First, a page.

• Prof. Ravindra Gadgil

Faculty Bytes


Business ethics are a key area of interest for Institute of Management Technology Nagpur's Prof. Ravindra Gadgil.

"Business ethics and values vary from country to country and are a function of the nation's economic development, culture and tradition, law enforcement and timely judicial intervention, enlightened citizenry and various other factors," he says.

He points out that while things are improving in India, more has to be done and as such he tries to ensure that his students understand the simple truism that "in the long term ethics pay, even though there might be so- called reversals in the short term."

Prof. Gadgil says there may be pressures inthe job to cut corners in order to meet targets, but students would have to understand that "in order to build a sustainable, ethical society, personal sacrifices would have to take place"; and inner conflicts are very much a part of that.

His teaching methods also serve to highlight his core beliefs and concerns. "In the classroom, we discuss examples of companies that have core ethical values and have had to forego business opportunities due to unethical demands on them."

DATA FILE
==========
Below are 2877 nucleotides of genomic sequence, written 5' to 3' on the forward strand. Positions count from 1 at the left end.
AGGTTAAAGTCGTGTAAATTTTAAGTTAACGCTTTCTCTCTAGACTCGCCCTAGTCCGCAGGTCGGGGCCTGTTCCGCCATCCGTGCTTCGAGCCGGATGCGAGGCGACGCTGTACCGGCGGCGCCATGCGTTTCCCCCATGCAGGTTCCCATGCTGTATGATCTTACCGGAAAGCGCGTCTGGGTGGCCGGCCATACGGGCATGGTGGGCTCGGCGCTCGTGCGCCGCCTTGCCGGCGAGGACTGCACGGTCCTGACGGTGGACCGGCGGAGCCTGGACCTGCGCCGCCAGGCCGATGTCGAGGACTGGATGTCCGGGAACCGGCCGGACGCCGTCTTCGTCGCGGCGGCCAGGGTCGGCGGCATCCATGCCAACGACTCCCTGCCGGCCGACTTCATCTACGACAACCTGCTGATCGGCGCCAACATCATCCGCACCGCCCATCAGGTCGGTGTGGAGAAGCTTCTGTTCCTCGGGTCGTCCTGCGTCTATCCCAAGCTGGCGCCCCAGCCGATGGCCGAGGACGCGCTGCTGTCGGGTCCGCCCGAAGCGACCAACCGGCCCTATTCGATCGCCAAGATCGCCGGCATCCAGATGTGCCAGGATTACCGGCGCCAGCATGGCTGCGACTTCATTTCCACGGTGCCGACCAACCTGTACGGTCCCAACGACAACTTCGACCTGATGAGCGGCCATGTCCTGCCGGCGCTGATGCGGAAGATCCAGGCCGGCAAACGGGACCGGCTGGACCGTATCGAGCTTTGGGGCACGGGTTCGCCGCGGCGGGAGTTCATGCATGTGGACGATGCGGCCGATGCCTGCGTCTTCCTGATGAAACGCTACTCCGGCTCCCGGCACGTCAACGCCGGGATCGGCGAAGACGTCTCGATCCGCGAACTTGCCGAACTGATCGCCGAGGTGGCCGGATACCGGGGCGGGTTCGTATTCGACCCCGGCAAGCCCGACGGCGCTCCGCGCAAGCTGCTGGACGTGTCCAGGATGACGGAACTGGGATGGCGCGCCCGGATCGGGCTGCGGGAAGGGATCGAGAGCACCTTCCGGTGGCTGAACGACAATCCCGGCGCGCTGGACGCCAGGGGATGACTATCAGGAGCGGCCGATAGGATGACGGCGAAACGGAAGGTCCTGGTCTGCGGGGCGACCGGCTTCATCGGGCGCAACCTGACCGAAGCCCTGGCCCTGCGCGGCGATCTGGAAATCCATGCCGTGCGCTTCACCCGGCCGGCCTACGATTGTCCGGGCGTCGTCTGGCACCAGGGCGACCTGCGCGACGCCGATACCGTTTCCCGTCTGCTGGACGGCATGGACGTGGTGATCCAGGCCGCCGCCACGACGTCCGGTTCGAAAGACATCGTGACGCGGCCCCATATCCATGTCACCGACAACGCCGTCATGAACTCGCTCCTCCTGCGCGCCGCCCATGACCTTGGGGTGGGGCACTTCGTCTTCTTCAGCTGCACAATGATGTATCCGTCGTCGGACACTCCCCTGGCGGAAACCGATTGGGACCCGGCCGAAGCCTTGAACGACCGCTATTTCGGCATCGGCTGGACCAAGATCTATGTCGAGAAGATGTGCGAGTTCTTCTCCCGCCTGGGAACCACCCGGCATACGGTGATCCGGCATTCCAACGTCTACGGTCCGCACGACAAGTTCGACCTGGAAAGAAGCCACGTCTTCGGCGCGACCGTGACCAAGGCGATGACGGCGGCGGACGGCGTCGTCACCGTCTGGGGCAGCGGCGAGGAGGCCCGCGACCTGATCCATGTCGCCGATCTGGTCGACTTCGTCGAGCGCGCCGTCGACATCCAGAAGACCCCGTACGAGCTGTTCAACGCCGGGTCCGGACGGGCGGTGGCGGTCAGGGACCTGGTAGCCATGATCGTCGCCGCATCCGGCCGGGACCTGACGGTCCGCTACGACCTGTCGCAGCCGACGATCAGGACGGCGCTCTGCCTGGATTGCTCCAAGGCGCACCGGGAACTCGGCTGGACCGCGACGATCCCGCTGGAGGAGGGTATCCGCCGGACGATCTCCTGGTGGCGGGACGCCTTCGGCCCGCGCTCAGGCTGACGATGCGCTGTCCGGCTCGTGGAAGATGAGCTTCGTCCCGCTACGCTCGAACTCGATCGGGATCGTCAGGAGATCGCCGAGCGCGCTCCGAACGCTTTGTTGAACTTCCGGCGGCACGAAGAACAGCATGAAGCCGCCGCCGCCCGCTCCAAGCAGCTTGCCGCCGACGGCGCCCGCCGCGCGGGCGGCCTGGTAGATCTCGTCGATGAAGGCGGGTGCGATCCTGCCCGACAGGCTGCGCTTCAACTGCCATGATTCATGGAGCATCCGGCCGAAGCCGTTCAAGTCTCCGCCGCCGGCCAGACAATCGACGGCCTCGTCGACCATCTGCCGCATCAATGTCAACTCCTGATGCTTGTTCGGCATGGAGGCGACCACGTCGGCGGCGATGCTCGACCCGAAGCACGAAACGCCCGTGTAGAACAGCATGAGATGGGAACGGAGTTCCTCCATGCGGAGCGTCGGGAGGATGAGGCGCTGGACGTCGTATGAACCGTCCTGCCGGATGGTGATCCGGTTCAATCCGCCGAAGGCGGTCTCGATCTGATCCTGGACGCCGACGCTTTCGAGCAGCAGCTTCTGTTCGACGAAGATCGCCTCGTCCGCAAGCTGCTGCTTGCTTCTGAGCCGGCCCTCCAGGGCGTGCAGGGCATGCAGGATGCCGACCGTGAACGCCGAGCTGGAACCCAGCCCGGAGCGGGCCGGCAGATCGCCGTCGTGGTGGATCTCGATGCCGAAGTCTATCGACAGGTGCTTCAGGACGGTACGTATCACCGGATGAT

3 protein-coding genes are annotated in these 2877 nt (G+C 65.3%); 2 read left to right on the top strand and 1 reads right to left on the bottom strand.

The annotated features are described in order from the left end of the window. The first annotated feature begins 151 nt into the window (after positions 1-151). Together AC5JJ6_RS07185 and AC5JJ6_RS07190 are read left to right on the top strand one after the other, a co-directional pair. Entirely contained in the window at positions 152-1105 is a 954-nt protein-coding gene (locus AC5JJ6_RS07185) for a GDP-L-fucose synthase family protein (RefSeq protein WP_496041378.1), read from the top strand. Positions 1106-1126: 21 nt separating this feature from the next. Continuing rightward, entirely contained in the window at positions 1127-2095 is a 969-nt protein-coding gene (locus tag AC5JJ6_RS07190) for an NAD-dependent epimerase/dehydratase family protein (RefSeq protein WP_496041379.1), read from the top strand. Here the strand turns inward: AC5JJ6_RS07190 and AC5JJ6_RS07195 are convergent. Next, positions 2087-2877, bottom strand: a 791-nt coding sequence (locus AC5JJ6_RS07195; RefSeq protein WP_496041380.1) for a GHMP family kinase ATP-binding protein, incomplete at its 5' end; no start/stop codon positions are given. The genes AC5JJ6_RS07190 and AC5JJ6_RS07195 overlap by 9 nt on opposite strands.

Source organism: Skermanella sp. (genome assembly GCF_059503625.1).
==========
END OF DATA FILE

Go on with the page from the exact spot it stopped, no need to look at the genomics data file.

For the first half of his career, Ravindra Gadgil was entrenched in the American way of life, working for one of the top mining solutions companies there. He decided to return to India in 1987.

Personal and family matters played a big part in that decision, but so did the fact that he was "slowly reaching the point of no return and a decision one way or the other had to be made."

After returning to India, and after more than 25 years in the corporate world, Prof. Gadgil decided to shift careers and join academia.

"I had taught as a visiting faculty member in the U.S. for two years during my industry career and thoroughly enjoyed the experience," he said, "so there was always a thought lurking inside that someday I might want to share my corporate experiences with young minds so that they could avoid some of the pitfalls."

On staff at IMT Nagpur since 2005, Prof. Gadgil thinks that three words his students would use to describe him are: strict, caring and professional.

He says the reasons for this lasting relationship with IMT Nagpur are many.

"To cite a few: a very open and encouraging atmosphere created by the management, the serene and lovely campus, a diverse set of colleagues, extremely supportive staff and of course, the joy of watching young, tentative students grow into confident, assertive professionals ready to change the world."